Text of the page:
85,000 polling booths were set up today for the citizens of Pakistan to choose their new Prime Minister and a new government through democratic elections. This is Pakistan’s 111th elections and a proud day for our neighbors. It is only the second time in the history of Pakistan that power will be passed on from one civilian government to another. (Civilian government is the practical implementation of a State, other than its military units, that enforces law and order.)
Democratic transaction will take place in a country which has been ruled by the military since it’s independence. 106 million people are expected to cast their votes according to reports. The country is simultaneously holding elections for the four provincial Assemblies in Punjab, Sindh, Baluchistan and Khyber Pakhtunkhwa. But the purpose of this progressive campaign advocating democracy is being defeated by a series of attacks on candidates and campaign rallies. 31 people have been declared dead in a suicide bombing outside a polling station in Quetta, Pakistan. An unclaimed attack earlier this month in Southwest Baluchistan killed at least 151 people. Despite being one of the deadliest elections, the willpower of the people still remains undeterred and they turned up to vote.
Opinion polls suggest that the election battle is majorly between ex cricket star Imran Khan of Tehreek-e-insaf and and Shehbaz Sharif of Pakistan Muslim League. It is also interesting to know no Prime Minister has been successful in serving a five year term. Former Prime Minister Nawaz Sharif was also asked to resign from the post in 2017 on charges of corruption.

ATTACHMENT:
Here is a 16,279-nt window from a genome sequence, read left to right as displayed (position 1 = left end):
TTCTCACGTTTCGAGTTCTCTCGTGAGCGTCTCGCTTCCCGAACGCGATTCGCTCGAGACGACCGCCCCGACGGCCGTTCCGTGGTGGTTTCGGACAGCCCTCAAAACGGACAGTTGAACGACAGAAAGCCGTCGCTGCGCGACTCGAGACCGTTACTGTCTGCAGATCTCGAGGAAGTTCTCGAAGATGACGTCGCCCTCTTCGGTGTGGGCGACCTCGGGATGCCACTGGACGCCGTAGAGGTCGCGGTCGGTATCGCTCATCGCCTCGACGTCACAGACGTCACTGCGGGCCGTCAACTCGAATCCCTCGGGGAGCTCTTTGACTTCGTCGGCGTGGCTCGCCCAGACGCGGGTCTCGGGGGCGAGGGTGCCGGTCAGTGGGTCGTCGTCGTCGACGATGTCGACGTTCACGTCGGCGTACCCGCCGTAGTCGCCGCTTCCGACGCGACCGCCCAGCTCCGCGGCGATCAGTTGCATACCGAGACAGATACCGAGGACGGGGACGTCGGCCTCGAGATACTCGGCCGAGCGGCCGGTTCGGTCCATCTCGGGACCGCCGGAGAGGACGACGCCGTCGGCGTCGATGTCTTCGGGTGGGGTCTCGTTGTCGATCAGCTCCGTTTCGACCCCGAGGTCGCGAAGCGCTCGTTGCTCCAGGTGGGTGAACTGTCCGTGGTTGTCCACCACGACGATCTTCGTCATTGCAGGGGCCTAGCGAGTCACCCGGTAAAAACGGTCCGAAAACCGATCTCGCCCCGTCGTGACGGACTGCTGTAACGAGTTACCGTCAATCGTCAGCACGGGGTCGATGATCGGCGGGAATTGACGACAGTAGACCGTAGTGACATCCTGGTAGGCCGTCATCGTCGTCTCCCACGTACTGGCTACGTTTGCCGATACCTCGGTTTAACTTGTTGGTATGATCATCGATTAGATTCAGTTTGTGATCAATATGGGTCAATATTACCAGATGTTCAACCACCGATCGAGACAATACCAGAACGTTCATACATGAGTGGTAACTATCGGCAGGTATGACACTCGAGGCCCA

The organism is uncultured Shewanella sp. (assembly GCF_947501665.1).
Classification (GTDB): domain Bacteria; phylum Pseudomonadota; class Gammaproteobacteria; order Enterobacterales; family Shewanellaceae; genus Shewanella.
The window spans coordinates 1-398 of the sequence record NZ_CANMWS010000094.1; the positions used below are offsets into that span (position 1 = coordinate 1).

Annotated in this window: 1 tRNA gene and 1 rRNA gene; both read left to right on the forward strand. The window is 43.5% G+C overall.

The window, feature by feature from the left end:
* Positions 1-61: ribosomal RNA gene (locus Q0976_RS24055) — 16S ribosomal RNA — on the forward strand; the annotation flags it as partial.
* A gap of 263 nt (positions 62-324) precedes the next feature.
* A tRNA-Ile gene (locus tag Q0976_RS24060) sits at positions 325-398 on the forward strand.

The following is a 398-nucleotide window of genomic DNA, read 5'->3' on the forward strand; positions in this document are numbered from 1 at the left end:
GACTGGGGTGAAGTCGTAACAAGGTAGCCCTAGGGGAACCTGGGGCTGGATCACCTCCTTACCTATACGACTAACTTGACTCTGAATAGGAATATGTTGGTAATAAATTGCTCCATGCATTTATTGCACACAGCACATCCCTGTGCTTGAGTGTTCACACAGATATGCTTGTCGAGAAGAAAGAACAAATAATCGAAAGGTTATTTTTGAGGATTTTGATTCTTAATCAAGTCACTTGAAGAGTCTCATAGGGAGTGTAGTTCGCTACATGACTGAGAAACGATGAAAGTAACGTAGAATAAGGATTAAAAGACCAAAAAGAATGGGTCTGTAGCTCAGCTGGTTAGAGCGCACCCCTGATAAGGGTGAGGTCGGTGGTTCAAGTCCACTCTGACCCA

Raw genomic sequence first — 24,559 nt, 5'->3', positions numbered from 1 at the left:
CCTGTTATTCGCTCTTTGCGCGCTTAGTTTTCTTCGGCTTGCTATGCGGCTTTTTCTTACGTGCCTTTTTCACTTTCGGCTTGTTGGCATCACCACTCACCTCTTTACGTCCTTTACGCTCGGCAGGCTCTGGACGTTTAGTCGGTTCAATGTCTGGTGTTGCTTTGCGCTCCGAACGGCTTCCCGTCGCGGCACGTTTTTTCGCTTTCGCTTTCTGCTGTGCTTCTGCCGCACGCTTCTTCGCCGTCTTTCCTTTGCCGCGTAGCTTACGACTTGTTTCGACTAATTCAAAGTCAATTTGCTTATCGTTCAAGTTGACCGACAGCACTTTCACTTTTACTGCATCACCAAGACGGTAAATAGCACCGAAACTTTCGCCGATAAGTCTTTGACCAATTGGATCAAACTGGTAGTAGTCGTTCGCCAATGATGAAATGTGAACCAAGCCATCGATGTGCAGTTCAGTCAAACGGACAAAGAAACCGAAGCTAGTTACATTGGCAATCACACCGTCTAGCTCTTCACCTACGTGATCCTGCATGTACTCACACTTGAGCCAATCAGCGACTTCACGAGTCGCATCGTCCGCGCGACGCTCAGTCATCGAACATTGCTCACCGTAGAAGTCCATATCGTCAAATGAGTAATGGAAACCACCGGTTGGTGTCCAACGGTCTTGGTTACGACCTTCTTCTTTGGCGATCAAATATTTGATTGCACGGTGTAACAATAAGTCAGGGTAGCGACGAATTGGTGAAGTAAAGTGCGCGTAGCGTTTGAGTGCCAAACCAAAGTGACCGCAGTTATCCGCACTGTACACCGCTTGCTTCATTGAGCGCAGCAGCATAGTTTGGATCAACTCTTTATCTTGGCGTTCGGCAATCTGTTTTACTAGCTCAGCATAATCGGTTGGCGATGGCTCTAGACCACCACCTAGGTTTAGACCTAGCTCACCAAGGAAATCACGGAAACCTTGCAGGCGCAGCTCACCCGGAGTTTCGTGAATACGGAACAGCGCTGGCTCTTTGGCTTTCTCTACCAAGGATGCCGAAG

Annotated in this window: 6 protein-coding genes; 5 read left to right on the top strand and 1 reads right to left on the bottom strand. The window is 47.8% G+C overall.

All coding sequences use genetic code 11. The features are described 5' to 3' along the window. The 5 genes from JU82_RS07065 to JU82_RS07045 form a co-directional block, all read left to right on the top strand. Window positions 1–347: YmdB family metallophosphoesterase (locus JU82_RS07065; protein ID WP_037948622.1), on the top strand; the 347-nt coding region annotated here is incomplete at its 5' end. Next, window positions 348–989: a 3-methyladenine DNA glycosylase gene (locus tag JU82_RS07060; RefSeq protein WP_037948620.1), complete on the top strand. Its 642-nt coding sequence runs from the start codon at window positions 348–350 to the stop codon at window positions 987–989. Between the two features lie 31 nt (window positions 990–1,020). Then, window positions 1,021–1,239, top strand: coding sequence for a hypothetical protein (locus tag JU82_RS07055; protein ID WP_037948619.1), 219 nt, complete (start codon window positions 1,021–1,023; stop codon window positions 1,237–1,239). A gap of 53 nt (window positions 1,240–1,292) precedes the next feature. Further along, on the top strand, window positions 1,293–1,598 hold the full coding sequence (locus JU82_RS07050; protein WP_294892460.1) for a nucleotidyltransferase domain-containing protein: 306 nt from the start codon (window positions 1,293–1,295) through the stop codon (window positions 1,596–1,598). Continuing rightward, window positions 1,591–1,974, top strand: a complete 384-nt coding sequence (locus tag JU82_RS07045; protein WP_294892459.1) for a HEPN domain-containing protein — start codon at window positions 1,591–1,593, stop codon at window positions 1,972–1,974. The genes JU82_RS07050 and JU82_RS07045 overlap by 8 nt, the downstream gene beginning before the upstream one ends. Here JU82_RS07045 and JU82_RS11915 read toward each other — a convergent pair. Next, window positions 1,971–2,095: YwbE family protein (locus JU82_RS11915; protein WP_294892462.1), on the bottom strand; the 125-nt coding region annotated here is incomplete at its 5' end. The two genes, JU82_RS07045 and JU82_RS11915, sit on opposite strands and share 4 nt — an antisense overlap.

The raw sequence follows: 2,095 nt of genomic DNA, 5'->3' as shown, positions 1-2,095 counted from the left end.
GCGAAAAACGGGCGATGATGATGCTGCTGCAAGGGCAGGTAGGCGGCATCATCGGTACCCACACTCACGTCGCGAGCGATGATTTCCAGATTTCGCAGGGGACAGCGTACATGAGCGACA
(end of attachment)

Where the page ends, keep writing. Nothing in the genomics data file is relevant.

Amongst all the tension, a positive change to be seen is that a lot of women voters turned up today in important cities such as Peshawar and Karachi. Women make 44% of Pakistan’s registered voters for the 2018 elections. This comes after Nobel Laureate and activist Malala Yousafzai urged Pakistan especially the women to get out of the house and vote. In fact, North Waziristan saw women coming out to vote for the very first time.
The 2018 elections for Pakistan have also been path breaking with Sunita Parmar becoming the first Hindu woman to contest the Pakistan elections. Maybe she won’t win but she has got her name registered in history. Parmar is 31 and is contesting from the Tharparkar district in Southern Sindh province. Being a woman and also belonging from the backward community, Parmar’s job becomes even more difficult in a conservative Pakistani society. Parmar aims to attack the elite caste system with her hard work and dedication. Pakistan elections of 2018 are truly historic.
The results of these elections will be out by 26 or 27 July. The entire world will be watching these elections closely to judge the stability and capability of Pakistani democracy. These comes elections come at a critical time for a country of 200 million people which is stressed by war.
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